It happened on a South Pacific night of shattering beauty. The sun was just disappearing. I stood at the rail and watched silvery flying fish dart out from the bowspray and skim lightly over the waves. Long, even swells rolled in from the south and the ship rose and fell in a peaceful rhythm. Clouds, silhouetted by the dying rays of the sun, burned with violent orange-red hues. I stood by the rail a long time. The world took on a dream-like quality. The darkening warm colors, the sea-mist smell of the air, the hypnotic roll of the deck—all these things triggered my imagination, blinded me with visions of star-washed tropical beaches, shimmering Edens of the mind.
What made me do it? Was it the ivory-bright moon scudding clear of a ragged cover of clouds? Was it just chance, the moonlight reflecting on a far-off sliver of white? I listened and heard a faint distant rumble of surf. An island! It could not have been more than a mile or two away. It was done in an instant: I had jumped from the “ELLEN.”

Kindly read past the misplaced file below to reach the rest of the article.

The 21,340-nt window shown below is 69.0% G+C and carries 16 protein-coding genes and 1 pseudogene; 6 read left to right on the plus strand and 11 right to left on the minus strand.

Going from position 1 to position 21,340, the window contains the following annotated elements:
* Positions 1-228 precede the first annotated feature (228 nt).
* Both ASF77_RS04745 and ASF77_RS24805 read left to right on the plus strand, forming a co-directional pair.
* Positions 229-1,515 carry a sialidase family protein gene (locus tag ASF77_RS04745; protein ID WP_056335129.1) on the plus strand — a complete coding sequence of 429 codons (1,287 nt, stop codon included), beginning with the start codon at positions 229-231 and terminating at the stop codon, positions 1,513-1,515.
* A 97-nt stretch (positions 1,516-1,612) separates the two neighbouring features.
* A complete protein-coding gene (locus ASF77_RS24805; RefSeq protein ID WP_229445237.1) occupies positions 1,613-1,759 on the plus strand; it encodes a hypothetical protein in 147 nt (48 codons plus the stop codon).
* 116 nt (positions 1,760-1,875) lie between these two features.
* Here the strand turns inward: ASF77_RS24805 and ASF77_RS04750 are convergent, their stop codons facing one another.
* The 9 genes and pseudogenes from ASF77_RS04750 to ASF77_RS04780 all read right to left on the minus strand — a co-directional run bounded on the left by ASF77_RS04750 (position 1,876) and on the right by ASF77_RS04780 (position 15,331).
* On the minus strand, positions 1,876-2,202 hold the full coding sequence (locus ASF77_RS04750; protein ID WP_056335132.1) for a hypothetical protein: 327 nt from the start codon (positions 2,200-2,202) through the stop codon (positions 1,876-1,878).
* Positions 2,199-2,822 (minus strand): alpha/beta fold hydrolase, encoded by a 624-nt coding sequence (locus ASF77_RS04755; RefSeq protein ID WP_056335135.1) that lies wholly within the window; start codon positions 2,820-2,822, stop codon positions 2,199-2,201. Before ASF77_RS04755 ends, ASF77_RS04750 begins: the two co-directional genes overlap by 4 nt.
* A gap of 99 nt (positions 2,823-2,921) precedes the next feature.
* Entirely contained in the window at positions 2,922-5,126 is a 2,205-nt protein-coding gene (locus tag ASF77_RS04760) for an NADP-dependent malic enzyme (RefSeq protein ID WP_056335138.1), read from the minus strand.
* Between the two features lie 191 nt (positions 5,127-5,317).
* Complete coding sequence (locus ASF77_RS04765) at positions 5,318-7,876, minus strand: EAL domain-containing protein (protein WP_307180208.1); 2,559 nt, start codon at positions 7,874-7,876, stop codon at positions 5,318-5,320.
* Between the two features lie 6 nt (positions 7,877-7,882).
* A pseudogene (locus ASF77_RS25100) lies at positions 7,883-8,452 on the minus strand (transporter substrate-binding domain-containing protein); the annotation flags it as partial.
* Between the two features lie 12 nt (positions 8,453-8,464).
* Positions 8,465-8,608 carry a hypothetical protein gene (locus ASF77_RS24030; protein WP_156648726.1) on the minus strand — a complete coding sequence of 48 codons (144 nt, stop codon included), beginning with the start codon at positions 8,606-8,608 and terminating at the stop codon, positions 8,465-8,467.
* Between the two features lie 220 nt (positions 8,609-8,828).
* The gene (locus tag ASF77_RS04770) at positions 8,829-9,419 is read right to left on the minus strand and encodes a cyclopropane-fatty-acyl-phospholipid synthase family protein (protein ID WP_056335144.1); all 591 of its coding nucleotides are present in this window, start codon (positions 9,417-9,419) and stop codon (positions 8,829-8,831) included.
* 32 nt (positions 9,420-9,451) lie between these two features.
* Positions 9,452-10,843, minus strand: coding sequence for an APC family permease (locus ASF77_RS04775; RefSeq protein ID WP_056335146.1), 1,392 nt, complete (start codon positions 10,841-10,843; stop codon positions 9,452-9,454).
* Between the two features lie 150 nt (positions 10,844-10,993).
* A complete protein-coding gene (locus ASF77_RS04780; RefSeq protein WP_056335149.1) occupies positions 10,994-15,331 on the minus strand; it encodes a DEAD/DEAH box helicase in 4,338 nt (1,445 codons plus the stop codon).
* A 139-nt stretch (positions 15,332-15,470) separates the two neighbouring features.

I hit the water with a smack. A moment of fear struck me as I realized the surge was sucking me towards the ship, I swam furiously away, certain that at any moment the gigantic propellers would slice me to ribbons. As quickly as the danger appeared it was over. The ship moved swiftly away and was gone. Strangely, I was not afraid as I lay back in the water and rested. Rather, I would have let out a whoop of joy if I’d had any breath left, such was my feeling of exhilaration. Rhythmic swells rocked me gently. The sea was calm and quiet with no wind. The stars strung out over me, very close. I was surprised to feel no great fear, there was a tenseness coursing through me, however, a kind of energy which made me keenly aware of sensations; the circling movements of my arms and legs in the water, the salt-brine taste of the sea water. The faint rumble of surf which I heard from the deck now sounded much louder.